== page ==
TWEAKING NEW LUNACY: Mainsheet Modification

Lunacy under sail

Now that I’ve got the new boat on the Left Side of the Pond I’m starting to think seriously about how I’d like to change it. Of course, I’ve been thinking about making changes all along, even before I accepted delivery, but I do believe you should first spend some time sailing a boat the way its builder and designer intended before you start mucking with things. Presumably they had their reasons for doing what they did, and you should strive to understand those before making alterations.

My first modification pertains to the mainsheet, the run of which can be easily followed in this fantastic photo taken by Clint Davis, from a boat called Corsair, when we crossed paths between Bermuda and Newport last month. Many thanks to Clint for sharing this (and a few other pix)! It is always great thing when you can score off-the-boat images of your own boat under sail.


Here’s a close-up view of the original mainsheet run:

Old mainsheet run

This is a complex eight-part rig for a double-ended sheet that runs to pretty beefy winches on either side of the cockpit. The advantage of having so many parts, of course, is that you get a lot more leverage when hauling in the line, but the disadvantages are: a) you have to haul in a lot more line to enjoy the advantage; b) there’s a lot more friction in the run, which makes it harder to ease the sheet in light-to-moderate conditions; and c) it is much easier for the parts of the line to twist around each other as the sheet is being worked. With this rig, I found during our transatlantic trip, that last point was particularly troublesome. To minimize the twisting it was necessary to flake out the sheet in figure-8 coils almost every time we made an adjustment to it. This is OK on racing boats, where crews are large and like to show off doing that sort of thing, but is less OK on a cruising boat, where crews are smaller and lazier.

I scratched my head for a while pondering how to simplify the run and came up with this:

New mainsheet run

A very straightforward four-part run with four fewer blocks involved. A lot less friction and a lot less potential for twisties, but also, of course, a lot less mechanical advantage. I’m not too worried about that, because of those winches I mentioned, but we’ll see how it goes. So far I’ve only tried it in light conditions, where it works much better than the original rig. The real question is how it will work in heavy air.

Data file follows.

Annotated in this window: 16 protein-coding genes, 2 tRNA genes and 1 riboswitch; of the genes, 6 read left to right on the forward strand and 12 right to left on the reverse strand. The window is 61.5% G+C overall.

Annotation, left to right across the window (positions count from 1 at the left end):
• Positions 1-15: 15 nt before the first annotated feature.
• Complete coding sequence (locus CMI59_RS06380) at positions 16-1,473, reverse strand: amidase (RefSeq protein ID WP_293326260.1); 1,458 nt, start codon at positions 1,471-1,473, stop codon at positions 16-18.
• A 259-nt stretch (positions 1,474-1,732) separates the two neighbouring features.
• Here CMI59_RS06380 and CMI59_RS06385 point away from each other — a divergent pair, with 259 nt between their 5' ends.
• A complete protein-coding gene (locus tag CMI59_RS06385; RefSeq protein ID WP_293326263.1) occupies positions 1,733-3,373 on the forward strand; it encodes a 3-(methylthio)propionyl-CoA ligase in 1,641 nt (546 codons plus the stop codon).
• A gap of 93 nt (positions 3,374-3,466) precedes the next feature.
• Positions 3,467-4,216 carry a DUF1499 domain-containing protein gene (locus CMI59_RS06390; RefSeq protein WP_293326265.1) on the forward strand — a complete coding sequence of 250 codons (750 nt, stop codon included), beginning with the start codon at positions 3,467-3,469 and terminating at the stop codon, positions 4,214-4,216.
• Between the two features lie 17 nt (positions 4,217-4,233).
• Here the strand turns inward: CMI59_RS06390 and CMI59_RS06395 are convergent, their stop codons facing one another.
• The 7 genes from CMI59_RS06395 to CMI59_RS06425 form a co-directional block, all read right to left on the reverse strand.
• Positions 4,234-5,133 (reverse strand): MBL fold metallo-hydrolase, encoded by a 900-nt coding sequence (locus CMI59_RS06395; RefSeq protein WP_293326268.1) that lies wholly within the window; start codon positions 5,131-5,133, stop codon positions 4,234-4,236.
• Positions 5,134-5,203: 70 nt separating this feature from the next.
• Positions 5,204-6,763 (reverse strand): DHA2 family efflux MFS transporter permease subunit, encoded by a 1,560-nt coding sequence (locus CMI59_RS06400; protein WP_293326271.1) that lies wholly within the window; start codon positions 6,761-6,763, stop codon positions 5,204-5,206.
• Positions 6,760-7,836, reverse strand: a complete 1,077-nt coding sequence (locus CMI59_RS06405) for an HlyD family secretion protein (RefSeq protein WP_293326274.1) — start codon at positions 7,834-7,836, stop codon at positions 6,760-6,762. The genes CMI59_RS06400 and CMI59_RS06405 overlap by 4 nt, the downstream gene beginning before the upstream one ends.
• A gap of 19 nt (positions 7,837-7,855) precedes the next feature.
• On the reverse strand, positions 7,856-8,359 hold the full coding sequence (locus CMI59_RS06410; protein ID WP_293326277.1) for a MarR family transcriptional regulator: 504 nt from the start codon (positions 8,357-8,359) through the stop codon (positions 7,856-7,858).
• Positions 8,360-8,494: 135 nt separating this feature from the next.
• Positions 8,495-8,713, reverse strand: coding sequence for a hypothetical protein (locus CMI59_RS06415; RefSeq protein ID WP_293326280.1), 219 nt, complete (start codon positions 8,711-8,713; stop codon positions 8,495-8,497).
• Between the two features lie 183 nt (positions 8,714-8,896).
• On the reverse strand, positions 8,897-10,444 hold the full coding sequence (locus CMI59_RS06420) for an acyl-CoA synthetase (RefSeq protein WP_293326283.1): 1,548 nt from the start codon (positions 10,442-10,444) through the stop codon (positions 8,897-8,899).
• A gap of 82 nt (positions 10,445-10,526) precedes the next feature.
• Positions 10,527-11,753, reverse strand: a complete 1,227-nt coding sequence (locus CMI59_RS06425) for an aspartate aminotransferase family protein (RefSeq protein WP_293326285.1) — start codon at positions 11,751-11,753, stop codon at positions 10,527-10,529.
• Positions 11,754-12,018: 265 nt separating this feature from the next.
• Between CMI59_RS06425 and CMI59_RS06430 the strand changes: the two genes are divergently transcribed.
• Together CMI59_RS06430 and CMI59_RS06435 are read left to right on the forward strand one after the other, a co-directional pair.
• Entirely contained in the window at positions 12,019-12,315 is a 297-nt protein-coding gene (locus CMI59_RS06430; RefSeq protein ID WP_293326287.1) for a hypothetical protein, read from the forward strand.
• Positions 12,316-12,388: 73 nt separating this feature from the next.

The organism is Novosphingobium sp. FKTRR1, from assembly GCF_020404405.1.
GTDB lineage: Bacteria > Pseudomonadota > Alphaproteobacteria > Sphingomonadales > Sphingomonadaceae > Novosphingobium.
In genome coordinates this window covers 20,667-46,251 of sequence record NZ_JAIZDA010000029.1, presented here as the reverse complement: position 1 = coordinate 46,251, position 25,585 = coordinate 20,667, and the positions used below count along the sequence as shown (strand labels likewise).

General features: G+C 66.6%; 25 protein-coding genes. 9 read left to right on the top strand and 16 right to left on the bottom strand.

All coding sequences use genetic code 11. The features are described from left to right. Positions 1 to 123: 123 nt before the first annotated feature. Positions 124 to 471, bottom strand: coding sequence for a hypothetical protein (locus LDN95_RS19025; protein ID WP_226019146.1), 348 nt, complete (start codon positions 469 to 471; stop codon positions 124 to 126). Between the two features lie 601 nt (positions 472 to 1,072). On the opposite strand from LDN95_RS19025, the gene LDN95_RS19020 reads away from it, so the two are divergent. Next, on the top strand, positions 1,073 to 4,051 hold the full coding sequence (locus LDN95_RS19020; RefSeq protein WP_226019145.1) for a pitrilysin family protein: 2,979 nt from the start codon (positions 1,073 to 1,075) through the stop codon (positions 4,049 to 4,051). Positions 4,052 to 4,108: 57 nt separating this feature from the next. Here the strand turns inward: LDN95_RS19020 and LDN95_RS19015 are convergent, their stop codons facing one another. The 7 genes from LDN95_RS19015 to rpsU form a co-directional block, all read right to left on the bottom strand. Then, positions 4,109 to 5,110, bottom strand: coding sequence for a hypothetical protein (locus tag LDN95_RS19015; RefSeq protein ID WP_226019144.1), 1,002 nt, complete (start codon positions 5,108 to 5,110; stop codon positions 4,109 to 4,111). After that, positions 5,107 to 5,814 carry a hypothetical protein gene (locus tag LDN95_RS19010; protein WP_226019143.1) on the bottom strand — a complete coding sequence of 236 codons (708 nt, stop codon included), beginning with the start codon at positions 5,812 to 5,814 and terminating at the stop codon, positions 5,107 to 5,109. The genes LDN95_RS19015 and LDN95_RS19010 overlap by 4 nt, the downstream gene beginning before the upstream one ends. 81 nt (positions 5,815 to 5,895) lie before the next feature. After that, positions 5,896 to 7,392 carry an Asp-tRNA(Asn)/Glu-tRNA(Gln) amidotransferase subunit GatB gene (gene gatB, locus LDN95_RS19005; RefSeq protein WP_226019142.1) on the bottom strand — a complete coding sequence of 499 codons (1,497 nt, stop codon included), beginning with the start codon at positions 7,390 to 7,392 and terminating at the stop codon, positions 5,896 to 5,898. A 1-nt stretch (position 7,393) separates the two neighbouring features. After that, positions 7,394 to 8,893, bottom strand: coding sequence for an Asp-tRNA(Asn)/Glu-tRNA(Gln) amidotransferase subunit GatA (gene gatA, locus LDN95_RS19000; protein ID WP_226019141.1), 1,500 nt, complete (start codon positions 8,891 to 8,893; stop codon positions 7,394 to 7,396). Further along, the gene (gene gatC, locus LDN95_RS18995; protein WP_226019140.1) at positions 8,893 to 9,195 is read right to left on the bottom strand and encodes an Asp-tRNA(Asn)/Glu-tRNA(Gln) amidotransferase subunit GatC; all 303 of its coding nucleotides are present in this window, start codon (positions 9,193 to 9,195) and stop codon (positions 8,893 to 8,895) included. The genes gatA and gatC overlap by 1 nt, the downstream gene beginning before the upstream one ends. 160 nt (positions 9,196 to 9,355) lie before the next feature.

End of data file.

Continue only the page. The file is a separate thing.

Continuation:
The next rigging mod, once I can get someone to haul me up the mast, is to make the two-part main halyard and one-part halyard and see how that works.

Meanwhile, I’ve got the boat parked at the Maine Yacht Center, where hopefully we will come up with a Final Solution to the flooded-engine problem. I’ll give you a full rundown on that when the time comes.

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7 Responses
  1. Tim

    Beautiful boat Charles. One of these days I’m stopping at MYC to check her out…
    Question: I’m considering going from a bridgedeck traveler to this type of arrangement. Do you feel this rig brings the boom near enough to center when close hauled? I’m having trouble committing because I use the traveler all the time, but the extra space in a little cockpit sure would be welcome…

  2. Don Joyce

    Charlie, although it works now, are the blocks sized to take the greatly increased loading. I’m sure the deck attachments are solid. Not so sure about the boom attachment.

    As noted, very very beautiful!


  3. Charlie

    @Tim: You can get the sheet to centerline, or near enough. What you can’t do is take the lead to windward of the centerline, like you can with a traveler, to put more shape in the sail in light air.

  4. Robin Hartley

    We just bought the 44 that was for sale in Annapolis. Totally agree that there is plenty of resistance in the multi block original, especially in light airs. Be interested to know how your change works out.

  5. RDE

    Hi Charlie
    I seem to recall that Hawke, a fractional Van de Stadt 47 footer with an aluminum hard dodger had a traveler on the dodger top. And the Bob Perry 59 I brought up from Panama had the traveler on the hard dodger. So that should be an option on NewLunacy. If nothing else it would get the sheet attachment nearer to the end of the boom where it belongs

    I’ve always felt that spaghetti was for eating rather than for filling the cockpit! So I like the minimum # of purchases for a main sheet system, combined with a big winch. Had a 42 footer with a 360 foot main that I rigged with a 2 part tackle led back along the 17′ boom to the gooseneck, then back to a winch on the cabin top. Worked great mainly singlehandling for 7 years without a single jam. In particular I liked the fact that I could haul in the sheet as fast as the boom moved when jibing by myself and always execute a soft jibe..

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